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EPSRC IRC in Targeted Delivery for Hard-to-Treat Cancers


Speeding up the journey from laboratory to clinic is a key aim of the IRC, which is working on validation and manufacturing challenges in parallel with new drug-delivery vehicles. In 2021, IRC postdoc Dr Voula Kasapidou joined Aqdot for a six-month placement. Here, she and Dr Andrew Howe reflect on the project and on the value of enabling knowledge to flow between academia and industry.


Dr Voula Kasapidou

“The IRC and Aqdot have been really important to my career. On top of the experience at the University of Cambridge, Aqdot was the cherry on the cake”

I was a postdoc in the IRC from 2019 to 2022 as part of Professor Oren Scherman’s group in the Department of Chemistry at the University of Cambridge. My main focus was helping the translation work on supramolecular hydrogels as a new way to deliver anti-cancer drugs. The challenge was two-fold: to develop a robust scale-up protocol from small lab scale to gram scale, and to investigate terminal sterilisation methods for the final drug product hydrogel formulation.

In October 2021, I started a six-month placement with Aqdot funded by a BBSRC Flexible Talent Mobility Account postdoctoral placement grant. Professor Scherman, together with Professor Chris Abell, Dr Roger Coulston and Dr Jing Zhang, co-founded Aqdot in 2013 as a spinout from the University of Cambridge. Aqdot’s ambition is to become the world’s leading supramolecular company by developing applications for cucurbiturils (CBs). CBs act as ‘molecular containers’ or ‘supramolecular hosts’ that can encapsulate and protect active products in a range of applications. 

The main objective was to transform the formulation of CB-based hydrogels from lab- to industrially-relevant scale, thereby taking the hydrogels closer to pharmaceutical industry Good Manufacturing Practice (GMP) requirements and the clinic.  Aqdot was ideal for this because it gave us access to the facilities and expertise to build a robust scale-up protocol and gain insights into terminal sterilisation methods that are compatible with both a polymer in the hydrogel and a CB.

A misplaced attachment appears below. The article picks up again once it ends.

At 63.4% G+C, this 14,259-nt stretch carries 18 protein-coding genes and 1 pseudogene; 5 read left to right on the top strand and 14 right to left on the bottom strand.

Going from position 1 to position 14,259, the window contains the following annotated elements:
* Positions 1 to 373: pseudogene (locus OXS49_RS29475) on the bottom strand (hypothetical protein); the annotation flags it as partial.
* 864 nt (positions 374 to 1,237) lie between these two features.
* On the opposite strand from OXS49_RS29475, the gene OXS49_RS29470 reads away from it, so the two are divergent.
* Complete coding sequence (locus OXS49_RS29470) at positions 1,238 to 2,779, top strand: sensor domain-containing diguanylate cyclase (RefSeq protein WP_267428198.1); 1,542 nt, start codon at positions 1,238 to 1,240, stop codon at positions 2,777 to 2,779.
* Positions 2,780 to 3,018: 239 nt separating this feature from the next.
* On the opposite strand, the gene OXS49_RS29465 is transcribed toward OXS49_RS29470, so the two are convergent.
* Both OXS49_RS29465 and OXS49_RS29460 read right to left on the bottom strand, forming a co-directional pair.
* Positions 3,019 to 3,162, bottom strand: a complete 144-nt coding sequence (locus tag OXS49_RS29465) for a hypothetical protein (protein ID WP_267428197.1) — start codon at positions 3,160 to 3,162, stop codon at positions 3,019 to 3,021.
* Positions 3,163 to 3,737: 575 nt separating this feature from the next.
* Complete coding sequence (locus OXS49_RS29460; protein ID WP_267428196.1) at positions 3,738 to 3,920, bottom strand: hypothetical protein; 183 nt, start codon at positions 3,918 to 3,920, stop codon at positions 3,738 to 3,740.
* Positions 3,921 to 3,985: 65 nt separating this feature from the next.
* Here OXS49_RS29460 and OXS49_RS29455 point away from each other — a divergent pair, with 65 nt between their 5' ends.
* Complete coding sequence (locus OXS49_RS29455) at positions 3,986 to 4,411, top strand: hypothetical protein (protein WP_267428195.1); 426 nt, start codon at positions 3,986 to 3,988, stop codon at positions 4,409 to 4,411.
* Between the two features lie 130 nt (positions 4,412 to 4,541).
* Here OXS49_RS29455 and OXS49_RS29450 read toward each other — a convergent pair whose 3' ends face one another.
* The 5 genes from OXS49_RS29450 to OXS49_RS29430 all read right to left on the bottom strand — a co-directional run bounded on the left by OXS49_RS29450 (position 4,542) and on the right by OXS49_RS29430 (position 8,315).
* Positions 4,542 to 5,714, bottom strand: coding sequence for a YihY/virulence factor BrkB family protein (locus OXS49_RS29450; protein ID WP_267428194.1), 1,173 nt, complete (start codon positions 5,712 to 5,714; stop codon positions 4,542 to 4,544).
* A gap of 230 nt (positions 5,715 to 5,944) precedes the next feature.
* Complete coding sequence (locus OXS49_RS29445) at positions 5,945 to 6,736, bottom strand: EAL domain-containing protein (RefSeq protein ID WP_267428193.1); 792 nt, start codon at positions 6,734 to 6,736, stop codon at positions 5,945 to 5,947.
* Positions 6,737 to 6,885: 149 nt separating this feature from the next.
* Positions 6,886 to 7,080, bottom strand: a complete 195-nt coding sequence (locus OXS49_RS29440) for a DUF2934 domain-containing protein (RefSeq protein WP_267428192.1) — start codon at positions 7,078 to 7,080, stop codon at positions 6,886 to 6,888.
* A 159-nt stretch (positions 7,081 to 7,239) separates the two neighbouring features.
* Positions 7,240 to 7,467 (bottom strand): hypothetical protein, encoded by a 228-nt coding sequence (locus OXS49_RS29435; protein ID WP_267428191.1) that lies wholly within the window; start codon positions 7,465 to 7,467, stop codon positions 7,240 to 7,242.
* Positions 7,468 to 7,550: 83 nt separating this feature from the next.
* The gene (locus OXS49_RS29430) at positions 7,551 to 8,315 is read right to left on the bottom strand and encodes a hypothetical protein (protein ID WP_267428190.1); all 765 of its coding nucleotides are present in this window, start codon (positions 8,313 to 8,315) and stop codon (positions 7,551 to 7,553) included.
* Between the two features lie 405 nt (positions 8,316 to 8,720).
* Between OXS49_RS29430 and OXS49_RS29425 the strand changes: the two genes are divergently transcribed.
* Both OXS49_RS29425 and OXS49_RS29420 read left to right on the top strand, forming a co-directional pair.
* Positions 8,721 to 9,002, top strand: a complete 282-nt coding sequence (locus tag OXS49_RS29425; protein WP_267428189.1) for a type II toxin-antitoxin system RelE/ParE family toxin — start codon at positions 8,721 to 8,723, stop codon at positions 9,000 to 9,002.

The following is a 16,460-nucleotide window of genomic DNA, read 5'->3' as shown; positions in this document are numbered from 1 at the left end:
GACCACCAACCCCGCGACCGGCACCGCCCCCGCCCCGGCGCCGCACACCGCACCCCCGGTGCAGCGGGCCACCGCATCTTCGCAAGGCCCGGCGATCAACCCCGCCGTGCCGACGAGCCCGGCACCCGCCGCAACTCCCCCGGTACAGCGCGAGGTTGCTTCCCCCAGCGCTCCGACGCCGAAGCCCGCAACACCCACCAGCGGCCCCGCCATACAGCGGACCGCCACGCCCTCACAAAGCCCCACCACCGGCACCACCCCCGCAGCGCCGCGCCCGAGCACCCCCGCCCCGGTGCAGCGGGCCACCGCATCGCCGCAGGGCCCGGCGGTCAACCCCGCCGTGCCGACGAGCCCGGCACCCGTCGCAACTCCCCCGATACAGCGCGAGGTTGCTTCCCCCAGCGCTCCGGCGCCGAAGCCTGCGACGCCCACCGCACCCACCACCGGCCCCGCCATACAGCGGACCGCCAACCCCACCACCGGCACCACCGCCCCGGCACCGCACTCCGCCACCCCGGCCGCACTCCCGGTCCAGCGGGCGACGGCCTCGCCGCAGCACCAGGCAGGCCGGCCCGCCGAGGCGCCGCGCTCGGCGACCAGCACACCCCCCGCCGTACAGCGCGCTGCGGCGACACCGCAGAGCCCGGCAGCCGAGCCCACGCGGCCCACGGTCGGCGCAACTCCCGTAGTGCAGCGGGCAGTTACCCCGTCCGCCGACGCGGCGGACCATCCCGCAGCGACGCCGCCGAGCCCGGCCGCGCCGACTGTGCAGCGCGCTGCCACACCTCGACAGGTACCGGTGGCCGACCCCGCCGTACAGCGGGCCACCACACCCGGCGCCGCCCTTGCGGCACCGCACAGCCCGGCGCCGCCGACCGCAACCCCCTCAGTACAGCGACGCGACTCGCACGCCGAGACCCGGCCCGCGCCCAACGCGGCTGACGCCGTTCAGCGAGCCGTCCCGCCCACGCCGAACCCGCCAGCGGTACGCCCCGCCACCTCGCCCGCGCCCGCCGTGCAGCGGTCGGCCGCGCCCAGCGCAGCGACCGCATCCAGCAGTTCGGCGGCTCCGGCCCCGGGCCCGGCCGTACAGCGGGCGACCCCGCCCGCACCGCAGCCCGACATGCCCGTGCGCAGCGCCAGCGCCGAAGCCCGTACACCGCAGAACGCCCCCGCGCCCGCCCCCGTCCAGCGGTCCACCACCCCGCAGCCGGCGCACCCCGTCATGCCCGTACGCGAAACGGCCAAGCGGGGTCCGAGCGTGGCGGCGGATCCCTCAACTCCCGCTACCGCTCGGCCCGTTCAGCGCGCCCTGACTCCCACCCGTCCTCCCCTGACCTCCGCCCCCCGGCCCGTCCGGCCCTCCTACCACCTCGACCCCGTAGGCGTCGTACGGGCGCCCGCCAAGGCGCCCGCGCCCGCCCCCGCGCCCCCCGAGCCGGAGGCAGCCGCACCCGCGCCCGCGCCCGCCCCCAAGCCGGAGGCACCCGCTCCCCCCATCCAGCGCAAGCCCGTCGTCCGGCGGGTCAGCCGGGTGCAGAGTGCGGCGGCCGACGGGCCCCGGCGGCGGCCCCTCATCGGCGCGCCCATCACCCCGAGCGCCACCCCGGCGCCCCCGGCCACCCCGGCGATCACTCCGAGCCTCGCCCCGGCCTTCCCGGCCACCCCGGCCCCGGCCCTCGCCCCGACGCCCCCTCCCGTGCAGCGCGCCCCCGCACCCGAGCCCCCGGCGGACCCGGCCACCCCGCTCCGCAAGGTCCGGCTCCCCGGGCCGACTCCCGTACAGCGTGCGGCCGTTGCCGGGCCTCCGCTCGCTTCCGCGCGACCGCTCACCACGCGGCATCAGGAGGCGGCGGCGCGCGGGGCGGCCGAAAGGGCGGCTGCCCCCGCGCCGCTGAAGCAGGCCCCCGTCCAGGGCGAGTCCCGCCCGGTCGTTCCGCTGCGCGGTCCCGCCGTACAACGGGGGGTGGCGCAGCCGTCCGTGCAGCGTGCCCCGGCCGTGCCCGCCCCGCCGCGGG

The placement was very successful. We transferred and reproduced the CB-based hydrogel process from synthesis of the raw materials to hydrogel formulation, and scaled up the different steps of the hydrogel process at Aqdot, initiating and facilitating the technology transfer process with a GMP manufacturer. In parallel, we also identified and implemented sterilisation methods for hydrogel components and potential cost savings.

Spending five months working between the IRC and Aqdot was an opportunity to gain valuable insights into preparing materials to GMP standards and associated protocols. I also learned how to carry out scientific experiments for scale up and formulation in an industrial setting. Moving from small-scale reactions to large-scale 5L reactors was an excellent opportunity to demonstrate the product’s scalability.

The placement had a major impact on me and the IRC. For the IRC, Aqdot’s training and equipment boosted the programme’s progress, paving the way for translation of hydrogel manufacture to an industrial setting.  Working in industry gave me a deep understanding of manufacturing regulation processes in an industrial environment, preparing documentation to submit to regulators, and taught me about factors that are crucial in translating bench-top formulations to commercial reality. It gave me a unique experience of how industrial projects are managed.

The IRC and Aqdot have been really important to my career. On top of the experience at the University of Cambridge, Aqdot was the cherry on the cake! It has meant that my CV is extremely competitive, and helped me get my current position as a formulation scientist with Johnson & Johnson Innovative Medicine in Belgium.  For me, it bridged a gap. In an academic environment we are more focused on building fundamental knowledge. Being in Aqdot allowed me to see how you turn a good idea into a final product for your targeted application. Colleagues at Aqdot were such open people and it was wonderful to be part of an open flow of ideas between industry and academia.



Dr Andrew Howe, Technology Leader, Aqdot

“Voula’s time with us was a great example of what can happen when commitment and time is invested in a project. Voula’s placement meant we could devote the resources necessary to take full advantage of a potentially groundbreaking opportunity”